We live in a digital age where internet-connected devices are the norm. Our phones, our televisions, even our light bulbs are tied together in today’s tech ecosystem. For high school and college students, this degree of digital connection is the standard, and when school is in session, tech accessories are a popular way to customize the various connected devices that are now an essential part of students’ lives.
With their focus on specialized accessories, it’s easy for students to overlook the importance of securing their connected devices. What’s the point of an expensive phone case or the perfect PopSocket if you’re leaving yourself, and your data, vulnerable? Hacks, security breaches, and stolen identities are often seen as things that don’t happen to digital natives. But security breaches can happen to anyone—no matter how sophisticated a user may be—and are almost always preventable by practicing safe cyber habits and having the right security is in place. But where do you start?
Back to basics
For students at any level, these best practices may seem eye-rollingly intuitive, but they are the basic tools for staying safe and secure online. Flaws with basic cybersecurity often prove to be the catalyst for a chain reaction of breaches, so by making sure these essential fail-safes are in place, you go a long way toward protecting yourself from cybercrime.
Being aware of your surroundings and the connectivity of your devices is the first step towards a digitally secure life. But what does awareness mean from a cybersecurity standpoint? It means turning airdrop, file sharing, and open Bluetooth connectivity off, before you use your device in a public area. It means not leaving your laptop unattended, even if you’re just running to the bathroom at the coffee shop. It means using a free tool, such as haveibeenpwned.com, to see if your data has been breached in the past and taking corrective measures if it has been. Most importantly, it means treating public networks like they are public, and not accessing sensitive information through them unless you take the proper precautions (more on that below).
Two-factor authentication, where a validation message is sent upon login, is a security feature that verifies that you are the one who is actually attempting to access your account, particularly if the access request is coming from an unrecognized device or location. Two-factor authentication is the best way to stop unauthorized users from logging into your accounts. Most social media services offer two-factor authentication, but if you don’t trust them to be up to the task, use a third party service such as Authy or Google Authenticator. SMS and email two-factor authentication measures are demonstrably weaker than other available two-factor measures, and should be avoided if possible (although it’s better than using only a password alone).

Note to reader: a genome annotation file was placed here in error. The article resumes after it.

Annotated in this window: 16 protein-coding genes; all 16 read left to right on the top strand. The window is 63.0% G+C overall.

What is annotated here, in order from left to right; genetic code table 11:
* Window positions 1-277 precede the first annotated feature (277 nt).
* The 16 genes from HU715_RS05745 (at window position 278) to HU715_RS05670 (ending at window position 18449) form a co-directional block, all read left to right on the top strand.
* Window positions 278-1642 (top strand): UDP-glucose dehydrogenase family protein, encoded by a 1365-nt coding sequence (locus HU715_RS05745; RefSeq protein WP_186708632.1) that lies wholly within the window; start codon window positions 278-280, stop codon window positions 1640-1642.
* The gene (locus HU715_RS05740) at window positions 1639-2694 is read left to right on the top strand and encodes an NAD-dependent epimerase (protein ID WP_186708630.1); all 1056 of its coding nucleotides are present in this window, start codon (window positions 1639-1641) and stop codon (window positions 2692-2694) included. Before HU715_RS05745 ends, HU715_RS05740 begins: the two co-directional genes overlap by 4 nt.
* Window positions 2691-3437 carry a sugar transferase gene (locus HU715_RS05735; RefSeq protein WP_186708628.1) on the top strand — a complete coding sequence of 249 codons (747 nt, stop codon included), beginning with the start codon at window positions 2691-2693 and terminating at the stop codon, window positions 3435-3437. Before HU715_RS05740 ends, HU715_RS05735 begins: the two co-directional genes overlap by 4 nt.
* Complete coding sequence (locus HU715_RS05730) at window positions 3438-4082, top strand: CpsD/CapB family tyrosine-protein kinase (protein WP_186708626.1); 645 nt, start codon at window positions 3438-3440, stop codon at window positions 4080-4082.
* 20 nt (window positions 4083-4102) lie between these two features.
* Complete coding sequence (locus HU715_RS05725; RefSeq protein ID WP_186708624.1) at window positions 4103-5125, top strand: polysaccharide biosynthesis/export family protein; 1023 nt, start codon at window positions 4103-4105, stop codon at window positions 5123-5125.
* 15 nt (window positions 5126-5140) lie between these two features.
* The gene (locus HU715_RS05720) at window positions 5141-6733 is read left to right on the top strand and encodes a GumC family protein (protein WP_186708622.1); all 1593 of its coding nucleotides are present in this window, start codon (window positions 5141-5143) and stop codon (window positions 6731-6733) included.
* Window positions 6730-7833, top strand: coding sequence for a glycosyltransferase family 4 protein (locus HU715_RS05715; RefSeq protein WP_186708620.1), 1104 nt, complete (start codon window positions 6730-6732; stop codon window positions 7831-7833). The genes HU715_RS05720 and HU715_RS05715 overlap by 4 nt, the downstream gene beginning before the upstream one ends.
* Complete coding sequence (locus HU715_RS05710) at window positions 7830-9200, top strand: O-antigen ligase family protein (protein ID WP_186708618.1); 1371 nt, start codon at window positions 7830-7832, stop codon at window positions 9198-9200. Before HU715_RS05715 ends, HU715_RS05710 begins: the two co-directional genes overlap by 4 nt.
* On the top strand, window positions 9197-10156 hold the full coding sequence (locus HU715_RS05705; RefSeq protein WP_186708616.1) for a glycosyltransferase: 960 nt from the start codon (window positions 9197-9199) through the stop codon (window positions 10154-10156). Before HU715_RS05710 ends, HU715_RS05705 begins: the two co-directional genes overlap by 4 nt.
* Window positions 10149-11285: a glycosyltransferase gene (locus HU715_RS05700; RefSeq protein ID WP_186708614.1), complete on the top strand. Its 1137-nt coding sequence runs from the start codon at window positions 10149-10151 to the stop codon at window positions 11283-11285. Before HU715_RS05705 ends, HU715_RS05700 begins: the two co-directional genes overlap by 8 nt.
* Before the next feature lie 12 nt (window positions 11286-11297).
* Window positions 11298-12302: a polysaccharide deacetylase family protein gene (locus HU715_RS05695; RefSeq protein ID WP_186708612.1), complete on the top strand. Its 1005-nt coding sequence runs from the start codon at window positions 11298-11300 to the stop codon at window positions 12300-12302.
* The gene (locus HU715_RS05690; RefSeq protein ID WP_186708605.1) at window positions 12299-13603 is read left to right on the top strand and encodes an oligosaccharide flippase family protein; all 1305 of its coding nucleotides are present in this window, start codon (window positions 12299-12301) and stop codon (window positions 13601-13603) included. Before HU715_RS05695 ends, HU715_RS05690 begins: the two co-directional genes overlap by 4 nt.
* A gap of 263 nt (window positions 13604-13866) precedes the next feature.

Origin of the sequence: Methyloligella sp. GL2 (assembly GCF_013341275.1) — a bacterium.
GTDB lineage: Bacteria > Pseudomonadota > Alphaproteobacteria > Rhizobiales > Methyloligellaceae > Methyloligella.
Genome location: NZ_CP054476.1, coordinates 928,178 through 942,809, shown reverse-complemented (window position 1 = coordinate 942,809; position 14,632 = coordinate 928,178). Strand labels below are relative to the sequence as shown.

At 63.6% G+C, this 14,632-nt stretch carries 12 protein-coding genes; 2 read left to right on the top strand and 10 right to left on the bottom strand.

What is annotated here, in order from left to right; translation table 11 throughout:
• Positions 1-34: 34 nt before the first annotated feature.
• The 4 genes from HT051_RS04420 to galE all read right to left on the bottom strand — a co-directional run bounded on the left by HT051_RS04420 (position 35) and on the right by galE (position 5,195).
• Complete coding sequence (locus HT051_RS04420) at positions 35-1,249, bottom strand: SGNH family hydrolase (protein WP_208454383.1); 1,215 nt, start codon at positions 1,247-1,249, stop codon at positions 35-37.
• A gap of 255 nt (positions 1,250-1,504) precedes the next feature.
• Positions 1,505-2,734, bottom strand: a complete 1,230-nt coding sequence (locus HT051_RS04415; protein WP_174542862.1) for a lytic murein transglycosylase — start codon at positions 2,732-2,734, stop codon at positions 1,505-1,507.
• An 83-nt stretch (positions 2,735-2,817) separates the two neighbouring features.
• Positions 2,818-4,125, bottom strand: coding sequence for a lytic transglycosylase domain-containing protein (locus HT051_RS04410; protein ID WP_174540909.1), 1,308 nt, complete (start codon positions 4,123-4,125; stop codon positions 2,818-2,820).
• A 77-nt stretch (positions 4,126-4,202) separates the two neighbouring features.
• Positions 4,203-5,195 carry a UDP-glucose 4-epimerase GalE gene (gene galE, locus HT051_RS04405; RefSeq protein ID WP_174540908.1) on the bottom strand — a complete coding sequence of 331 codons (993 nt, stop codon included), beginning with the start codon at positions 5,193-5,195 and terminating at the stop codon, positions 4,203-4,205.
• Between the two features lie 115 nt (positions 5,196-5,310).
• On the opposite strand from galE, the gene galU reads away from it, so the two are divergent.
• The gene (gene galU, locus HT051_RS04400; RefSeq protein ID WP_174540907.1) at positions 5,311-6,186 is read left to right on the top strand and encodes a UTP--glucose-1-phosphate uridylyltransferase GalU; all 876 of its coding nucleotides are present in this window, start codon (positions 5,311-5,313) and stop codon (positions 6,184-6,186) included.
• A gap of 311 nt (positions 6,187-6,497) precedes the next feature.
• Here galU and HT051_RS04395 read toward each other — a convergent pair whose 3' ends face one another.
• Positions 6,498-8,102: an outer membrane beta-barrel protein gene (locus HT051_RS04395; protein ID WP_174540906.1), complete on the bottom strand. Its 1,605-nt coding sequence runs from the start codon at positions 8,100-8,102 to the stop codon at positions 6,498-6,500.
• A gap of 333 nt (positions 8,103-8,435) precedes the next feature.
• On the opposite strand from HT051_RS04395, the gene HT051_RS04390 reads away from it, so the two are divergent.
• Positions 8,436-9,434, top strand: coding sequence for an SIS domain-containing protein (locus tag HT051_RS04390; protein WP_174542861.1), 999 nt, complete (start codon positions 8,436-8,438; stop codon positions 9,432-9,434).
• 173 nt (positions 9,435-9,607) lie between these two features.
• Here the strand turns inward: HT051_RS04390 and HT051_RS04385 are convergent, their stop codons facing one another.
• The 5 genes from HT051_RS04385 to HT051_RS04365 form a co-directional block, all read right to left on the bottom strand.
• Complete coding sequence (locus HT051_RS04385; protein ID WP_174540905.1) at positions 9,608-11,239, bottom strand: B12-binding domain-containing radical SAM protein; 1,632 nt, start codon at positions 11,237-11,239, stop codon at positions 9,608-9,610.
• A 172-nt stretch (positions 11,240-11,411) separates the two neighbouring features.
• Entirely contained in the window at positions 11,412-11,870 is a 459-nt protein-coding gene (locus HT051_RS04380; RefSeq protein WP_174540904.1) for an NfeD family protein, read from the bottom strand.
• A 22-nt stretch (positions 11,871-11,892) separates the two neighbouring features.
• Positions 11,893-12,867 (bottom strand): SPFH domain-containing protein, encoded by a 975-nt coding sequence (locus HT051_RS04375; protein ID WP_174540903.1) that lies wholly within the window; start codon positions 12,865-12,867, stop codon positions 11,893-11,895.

No one likes to remember multiple passwords, let alone multiple secure passwords. But never reusing passwords is the best way to prevent third-party breaches from affecting multiple accounts. A good tip for varied passwords you can remember? Choose a phrase (or favorite song lyric) and break it down into sections. For example, the quick brown fox jumps over the lazy dog, becomes three separate passphrases.
- the quick brown
- fox jumps over
- the lazy dog
This is a handy trick to wean yourself off the same two passwords you’ve been using since middle school, and is better than password redundancy. Make sure you include spaces in your passphrases. In the rare case spaces are not allowed, then a phrase without spaces will suffice.
If the tips above are the metaphorical security sign in the window of your digital life, the measures outlined below are the actual security system. A small amount of additional effort on your part will help keep you safe during your educational career.
Making sure you have trusted antivirus software running on all devices is one of the most effective ways to stay safe from online threats. A cross-device service, such as Webroot SecureAnywhere® solutions, will keep you safe from potentially malicious emails, files, or apps. An important step to never skip? Keeping your antivirus software up to date. This will help prevent newly surfaced viruses and malware from penetrating your systems. Or, chose cloud-based antivirus solutions, like Webroot’s, that do not require updates.
Don’t want to bother with remembering passwords at all? Password managers with secure encryption make generating and storing passwords safe and easy. Many password managers are compatible with common browsers such as Chrome and Firefox, making it easy to securely auto-fill passwords and other forms online.
Encryption services use ciphers to convert messages into random symbols, which are only able to be converted back when accessed by the intended recipient, with a special key. Common encryption options are Apple Messages and Signal, as well as WhatsApp, which is owned by Facebook. If you prefer an encryption option that isn’t owned by a large corporation, Signal is a part of Open Whisper Systems.
Virtual private networks
If you must access sensitive information through a public network, setting up a virtual private network (VPN) will block and redirect your IP address, preventing outside parties from tracking and storing your information. Your VPN setup will largely depend on both your specific devices and price point, but with a little research and energy you can prevent anyone and anything from accessing your digital vault.
Vigilance is key
These tools are the true must-have tech accessories to support young people today and their digitally enhanced life. It’s easy to be overwhelmed as a student with school, work, and social life, but don’t let your cybersecurity defenses lag. Stay informed and stay updated.